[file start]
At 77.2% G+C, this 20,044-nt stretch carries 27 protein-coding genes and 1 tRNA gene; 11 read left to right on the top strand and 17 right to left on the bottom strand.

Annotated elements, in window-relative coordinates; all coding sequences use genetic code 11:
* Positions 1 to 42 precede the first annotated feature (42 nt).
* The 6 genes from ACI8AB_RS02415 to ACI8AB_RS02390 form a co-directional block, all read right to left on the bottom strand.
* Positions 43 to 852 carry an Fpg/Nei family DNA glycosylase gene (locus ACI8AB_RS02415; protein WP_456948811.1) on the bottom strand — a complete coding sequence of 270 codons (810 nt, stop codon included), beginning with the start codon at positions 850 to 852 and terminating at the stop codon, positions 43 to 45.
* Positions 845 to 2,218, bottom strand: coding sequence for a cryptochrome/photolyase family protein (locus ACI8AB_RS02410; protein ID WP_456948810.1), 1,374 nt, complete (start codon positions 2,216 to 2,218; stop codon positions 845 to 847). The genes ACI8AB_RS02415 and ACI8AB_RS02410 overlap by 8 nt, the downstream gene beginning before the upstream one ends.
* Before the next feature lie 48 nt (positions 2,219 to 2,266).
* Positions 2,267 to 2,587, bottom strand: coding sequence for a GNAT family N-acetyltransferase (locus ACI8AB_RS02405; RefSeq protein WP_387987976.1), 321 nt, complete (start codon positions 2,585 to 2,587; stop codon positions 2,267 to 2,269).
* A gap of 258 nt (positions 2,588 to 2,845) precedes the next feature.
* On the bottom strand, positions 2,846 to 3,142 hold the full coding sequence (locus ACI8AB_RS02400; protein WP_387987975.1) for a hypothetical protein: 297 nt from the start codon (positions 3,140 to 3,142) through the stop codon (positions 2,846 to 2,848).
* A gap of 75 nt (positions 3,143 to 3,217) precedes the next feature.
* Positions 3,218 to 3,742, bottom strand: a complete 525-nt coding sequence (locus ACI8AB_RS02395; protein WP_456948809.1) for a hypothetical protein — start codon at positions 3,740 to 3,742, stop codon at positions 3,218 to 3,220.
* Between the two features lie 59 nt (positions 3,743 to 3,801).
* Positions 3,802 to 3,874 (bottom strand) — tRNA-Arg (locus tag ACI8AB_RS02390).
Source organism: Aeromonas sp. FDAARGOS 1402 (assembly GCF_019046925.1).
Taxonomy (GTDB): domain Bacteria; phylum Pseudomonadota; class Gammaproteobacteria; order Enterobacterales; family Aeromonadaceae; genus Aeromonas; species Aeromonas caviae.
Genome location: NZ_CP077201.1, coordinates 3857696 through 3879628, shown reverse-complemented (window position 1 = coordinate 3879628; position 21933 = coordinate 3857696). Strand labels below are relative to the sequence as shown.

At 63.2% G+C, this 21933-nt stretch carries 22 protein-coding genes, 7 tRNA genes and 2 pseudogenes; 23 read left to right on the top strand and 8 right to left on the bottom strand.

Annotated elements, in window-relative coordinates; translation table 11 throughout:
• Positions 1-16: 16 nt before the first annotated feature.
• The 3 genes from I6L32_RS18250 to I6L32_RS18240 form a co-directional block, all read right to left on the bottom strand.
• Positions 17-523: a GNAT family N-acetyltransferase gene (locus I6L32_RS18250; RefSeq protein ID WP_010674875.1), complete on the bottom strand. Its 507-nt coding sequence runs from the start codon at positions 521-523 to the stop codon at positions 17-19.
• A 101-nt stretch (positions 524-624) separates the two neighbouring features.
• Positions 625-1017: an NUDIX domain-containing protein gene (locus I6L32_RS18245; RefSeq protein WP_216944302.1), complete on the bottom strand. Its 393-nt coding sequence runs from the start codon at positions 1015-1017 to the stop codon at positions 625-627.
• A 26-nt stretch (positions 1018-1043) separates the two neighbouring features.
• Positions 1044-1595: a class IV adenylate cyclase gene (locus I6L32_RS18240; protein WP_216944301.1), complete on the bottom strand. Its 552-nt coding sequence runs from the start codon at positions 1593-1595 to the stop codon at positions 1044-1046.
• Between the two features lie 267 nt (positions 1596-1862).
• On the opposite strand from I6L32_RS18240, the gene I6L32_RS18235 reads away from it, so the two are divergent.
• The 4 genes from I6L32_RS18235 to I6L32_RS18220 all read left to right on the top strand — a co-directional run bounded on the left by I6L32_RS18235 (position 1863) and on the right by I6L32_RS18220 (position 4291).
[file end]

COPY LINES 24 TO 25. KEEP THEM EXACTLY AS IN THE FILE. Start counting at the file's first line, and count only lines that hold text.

• Positions 625-1017: an NUDIX domain-containing protein gene (locus I6L32_RS18245; RefSeq protein WP_216944302.1), complete on the bottom strand. Its 393-nt coding sequence runs from the start codon at positions 1015-1017 to the stop codon at positions 625-627.
• A 26-nt stretch (positions 1018-1043) separates the two neighbouring features.